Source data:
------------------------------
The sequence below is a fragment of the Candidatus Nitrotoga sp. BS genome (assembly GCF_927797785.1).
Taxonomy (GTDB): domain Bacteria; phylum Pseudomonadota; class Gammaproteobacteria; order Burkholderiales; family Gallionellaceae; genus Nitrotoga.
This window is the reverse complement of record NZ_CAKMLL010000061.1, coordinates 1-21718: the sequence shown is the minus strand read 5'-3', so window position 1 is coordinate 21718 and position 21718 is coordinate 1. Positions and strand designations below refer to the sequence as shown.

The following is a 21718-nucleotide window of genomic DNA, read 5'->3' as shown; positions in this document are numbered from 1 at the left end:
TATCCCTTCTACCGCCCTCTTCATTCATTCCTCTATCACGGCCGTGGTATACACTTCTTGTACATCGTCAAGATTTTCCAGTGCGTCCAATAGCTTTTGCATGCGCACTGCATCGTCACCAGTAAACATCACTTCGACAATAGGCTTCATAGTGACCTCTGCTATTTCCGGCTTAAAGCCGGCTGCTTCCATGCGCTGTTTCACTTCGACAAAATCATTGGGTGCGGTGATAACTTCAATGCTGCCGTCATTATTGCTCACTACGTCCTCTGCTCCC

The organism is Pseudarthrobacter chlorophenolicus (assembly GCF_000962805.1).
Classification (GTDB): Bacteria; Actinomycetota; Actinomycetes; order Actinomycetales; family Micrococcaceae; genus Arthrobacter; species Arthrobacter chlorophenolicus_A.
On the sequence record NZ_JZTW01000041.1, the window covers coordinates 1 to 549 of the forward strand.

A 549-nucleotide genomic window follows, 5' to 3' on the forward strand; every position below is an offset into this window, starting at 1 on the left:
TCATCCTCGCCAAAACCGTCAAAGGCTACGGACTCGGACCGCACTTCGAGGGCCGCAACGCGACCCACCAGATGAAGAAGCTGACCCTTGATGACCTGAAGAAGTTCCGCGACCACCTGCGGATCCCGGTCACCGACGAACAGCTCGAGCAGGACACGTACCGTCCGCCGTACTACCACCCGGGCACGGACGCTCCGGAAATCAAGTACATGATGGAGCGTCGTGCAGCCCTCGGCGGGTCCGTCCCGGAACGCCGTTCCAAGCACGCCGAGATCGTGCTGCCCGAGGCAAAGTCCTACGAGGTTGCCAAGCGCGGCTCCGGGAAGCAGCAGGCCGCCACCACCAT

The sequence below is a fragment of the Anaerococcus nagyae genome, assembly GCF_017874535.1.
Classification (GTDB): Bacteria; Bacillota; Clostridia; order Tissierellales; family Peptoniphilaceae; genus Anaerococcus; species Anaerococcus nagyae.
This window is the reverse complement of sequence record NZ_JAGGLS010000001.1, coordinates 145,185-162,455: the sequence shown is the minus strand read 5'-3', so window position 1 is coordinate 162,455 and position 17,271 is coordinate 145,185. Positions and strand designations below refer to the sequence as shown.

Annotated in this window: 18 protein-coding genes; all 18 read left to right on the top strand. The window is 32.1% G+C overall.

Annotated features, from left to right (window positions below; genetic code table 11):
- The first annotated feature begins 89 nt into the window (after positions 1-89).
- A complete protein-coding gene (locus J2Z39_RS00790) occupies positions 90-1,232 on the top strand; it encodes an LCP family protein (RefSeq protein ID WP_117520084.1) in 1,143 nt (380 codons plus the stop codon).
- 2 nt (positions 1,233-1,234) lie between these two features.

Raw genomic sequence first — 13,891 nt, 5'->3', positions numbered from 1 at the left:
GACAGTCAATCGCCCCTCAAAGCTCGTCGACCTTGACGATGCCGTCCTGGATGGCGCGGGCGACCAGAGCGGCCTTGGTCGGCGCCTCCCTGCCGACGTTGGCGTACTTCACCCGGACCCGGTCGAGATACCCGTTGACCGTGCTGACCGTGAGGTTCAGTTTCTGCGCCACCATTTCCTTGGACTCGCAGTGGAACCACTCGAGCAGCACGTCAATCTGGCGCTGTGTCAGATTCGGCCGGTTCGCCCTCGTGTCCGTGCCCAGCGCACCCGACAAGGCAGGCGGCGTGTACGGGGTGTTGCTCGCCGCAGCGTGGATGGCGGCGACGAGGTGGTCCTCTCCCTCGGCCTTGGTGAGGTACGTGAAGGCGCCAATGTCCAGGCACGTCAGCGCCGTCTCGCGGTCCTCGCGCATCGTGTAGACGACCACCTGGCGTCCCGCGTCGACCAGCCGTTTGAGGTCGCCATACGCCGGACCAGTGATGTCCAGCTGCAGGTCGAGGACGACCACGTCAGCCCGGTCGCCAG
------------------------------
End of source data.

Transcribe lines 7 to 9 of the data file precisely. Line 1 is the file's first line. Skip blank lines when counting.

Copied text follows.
Classification (GTDB): Bacteria; Actinomycetota; Actinomycetes; order Actinomycetales; family Micrococcaceae; genus Arthrobacter; species Arthrobacter chlorophenolicus_A.
On the sequence record NZ_JZTW01000041.1, the window covers coordinates 1 to 549 of the forward strand.

A 549-nucleotide genomic window follows, 5' to 3' on the forward strand; every position below is an offset into this window, starting at 1 on the left: